August 20, 2013 | By Sikh Siyasat Bureau
New Delhi, India (August 20, 2013): According to a statement sent to Sikh Siyasat News (SSN) by Amnesty India’s media officer: [o]n 14 August, India ’s Supreme Court upheld its rejection of Devender Pal Singh Bhullar’s commutation plea. He is now at risk of imminent execution. The mercy petitions of two other men were also rejected by the President in August, and reports suggest they could be executed on 22 August.
Devender Pal Singh Bhullar was sentenced to death in August 2001 for his involvement in a bomb attack in New Delhi in 1993 that killed nine people. He was arrested under the Terrorist and Disruptive Activities (Prevention) Act (TADA), a law that contained provisions incompatible with international fair trial standards, and had no access to a lawyer during his initial detention and trial. He was found guilty on the basis of a “confession” to the police which he later retracted, claiming it was made under police pressure. In March 2002, the Supreme Court upheld his death sentence, though one of the three judges had found him not guilty, saying there was no evidence to convict him.
The President rejected Devender Pal Singh Bhullar’s mercy petition in May 2011, eight years after the request was filed. This decision was challenged before the Supreme Court, including on grounds of an inordinate delay in the consideration of his mercy petition. The Supreme Court rejected his plea on 12 April, in a judgement that ignored claims he had been subjected to cruel, inhuman or degrading treatment or punishment. A review petition of this judgment was dismissed on 14 August 2013. Devender Pal Singh Bhullar has been receiving treatment at a psychiatric facility, and a medical board has reportedly stated that he is suffering from severe depression and shows symptoms of psychosis and suicidal tendencies. International standards on the use of the death penalty prohibit the use of capital punishment against people with mental disability.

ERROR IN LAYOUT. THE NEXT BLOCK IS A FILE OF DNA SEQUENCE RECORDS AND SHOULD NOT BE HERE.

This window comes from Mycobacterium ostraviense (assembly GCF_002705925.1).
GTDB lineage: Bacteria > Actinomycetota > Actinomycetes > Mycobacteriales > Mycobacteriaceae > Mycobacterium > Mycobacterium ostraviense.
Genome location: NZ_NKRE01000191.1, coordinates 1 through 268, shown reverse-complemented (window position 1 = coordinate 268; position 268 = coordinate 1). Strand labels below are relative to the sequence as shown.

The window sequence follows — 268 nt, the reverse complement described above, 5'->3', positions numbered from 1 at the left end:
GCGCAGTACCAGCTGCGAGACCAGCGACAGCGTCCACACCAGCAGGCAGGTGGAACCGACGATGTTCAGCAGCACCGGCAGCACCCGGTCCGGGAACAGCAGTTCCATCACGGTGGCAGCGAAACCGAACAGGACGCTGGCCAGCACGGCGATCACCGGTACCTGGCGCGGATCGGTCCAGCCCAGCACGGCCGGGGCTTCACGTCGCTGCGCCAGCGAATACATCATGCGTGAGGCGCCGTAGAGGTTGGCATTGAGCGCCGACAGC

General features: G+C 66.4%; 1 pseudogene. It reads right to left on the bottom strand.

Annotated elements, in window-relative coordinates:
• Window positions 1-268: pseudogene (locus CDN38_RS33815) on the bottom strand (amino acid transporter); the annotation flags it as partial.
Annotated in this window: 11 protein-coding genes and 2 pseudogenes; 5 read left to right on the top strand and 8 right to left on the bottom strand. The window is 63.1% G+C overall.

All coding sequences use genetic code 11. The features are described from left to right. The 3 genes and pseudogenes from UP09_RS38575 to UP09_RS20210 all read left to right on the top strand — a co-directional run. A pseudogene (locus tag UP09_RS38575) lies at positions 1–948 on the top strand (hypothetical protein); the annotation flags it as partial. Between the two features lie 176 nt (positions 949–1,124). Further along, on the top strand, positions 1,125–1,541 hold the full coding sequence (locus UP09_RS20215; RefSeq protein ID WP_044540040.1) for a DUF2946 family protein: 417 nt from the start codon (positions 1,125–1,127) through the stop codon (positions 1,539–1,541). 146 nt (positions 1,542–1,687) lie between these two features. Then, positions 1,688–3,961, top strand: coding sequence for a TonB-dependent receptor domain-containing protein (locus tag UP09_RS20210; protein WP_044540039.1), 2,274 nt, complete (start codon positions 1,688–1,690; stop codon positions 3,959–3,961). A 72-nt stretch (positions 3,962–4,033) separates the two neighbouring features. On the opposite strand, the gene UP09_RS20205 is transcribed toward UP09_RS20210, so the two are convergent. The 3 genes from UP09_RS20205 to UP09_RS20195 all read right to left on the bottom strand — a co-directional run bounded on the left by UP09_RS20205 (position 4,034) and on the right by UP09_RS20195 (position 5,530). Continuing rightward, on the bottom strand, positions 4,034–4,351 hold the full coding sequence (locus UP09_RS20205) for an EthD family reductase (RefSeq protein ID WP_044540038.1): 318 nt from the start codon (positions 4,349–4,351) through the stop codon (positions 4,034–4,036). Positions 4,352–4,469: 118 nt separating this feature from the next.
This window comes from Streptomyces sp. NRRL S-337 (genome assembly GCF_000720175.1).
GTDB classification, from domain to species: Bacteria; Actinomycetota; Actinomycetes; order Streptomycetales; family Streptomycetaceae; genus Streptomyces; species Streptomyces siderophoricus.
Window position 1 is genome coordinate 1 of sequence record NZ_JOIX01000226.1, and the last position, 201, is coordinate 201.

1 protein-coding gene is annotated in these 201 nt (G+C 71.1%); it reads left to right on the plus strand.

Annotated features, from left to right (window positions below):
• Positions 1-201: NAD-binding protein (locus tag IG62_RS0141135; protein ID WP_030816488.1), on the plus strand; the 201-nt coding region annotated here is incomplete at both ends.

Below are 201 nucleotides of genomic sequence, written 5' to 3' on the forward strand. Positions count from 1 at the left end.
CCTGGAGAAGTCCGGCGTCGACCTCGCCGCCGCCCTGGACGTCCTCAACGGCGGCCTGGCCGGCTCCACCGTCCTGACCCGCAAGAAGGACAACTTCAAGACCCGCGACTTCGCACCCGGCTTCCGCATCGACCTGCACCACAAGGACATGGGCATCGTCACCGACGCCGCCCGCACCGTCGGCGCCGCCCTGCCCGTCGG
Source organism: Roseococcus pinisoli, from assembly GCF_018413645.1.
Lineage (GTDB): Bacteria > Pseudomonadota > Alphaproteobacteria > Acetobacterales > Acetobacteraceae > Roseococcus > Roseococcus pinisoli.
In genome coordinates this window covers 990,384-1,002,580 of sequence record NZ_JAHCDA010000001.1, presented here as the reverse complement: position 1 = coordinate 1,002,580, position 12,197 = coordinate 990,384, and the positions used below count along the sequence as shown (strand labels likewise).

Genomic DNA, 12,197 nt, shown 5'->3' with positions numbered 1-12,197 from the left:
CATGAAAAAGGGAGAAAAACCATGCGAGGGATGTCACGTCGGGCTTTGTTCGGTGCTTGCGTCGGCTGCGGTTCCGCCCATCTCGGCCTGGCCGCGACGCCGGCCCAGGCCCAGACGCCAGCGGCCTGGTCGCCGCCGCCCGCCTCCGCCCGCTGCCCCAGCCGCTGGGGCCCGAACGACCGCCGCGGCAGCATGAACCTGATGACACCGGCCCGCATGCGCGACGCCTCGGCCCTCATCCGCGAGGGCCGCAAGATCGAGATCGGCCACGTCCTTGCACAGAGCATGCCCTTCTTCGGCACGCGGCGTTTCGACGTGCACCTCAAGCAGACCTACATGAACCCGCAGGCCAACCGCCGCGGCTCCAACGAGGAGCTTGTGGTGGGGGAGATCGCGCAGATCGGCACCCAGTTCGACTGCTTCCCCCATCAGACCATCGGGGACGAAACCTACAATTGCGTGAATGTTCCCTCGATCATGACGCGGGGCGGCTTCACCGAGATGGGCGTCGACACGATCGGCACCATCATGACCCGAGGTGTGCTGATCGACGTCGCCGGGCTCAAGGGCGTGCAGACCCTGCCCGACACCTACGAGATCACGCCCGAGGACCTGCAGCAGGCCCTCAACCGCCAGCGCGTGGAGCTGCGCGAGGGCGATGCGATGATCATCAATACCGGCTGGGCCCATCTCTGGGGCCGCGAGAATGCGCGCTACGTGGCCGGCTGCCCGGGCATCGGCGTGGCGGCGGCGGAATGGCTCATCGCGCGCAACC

Since taking office, President Pranab Mukherjee has rejected mercy petitions of at least 19 people. Information about the rejection of mercy petitions is not publicly available, making it difficult to determine the status of individual cases.
In August, the President rejected the mercy petitions of Shivu and Jadeswamy, who were sentenced to death in July 2005 for the rape and murder of a woman in 2001. The Karnataka High Court upheld the sentence in October 2005 and the Supreme Court upheld it in February 2007. In November 2012, the Supreme Court, in a different case relating to the imposition of the death penalty, observed that in Shivu and Jadeswamy’s case, “the circumstances of the convicts were not considered for reducing the death penalty” – a necessary measure courts are required to take under Indian law before sentencing anyone to death.
Their executions have been reportedly scheduled for 22 August. On 21 August, the Supreme Court will hear petitions from Shivu and Jadeswamy seeking commutation of their sentence on the grounds that the six-year delay in consideration of their mercy petitions was inordinate.
On 22 October, a larger bench of the Supreme Court will begin hearing together the cases of at least 17 other convicts who are seeking commutation of their death sentences on similar grounds.
Amnesty India has issued an urgent action appeal calling upon the people to raise immediate concerns against these suspected executions by wiring letters to the President, Prime Minister and Minister of Home Affairs, India. Amnesty India’s appeal in this regard reads as follows:
Please write immediately in English or your own language:
– Calling on Indian authorities not to execute Devender Pal Singh Bhullar, Shivu and Jadeswamy or any other prisoners
– Calling on Indian authorities to retry Devender Pal Singh Bhullar’s case in proceedings that meet international fair trial standards;
– Urging them to immediately halt any further executions, commute all death sentences to terms of imprisonment, and establish an official moratorium on executions with a view to abolishing the death penalty.
PLEASE SEND APPEALS BEFORE 30 SEPTEMBER 2013 TO:
President of India
Mr. Pranab Mukherjee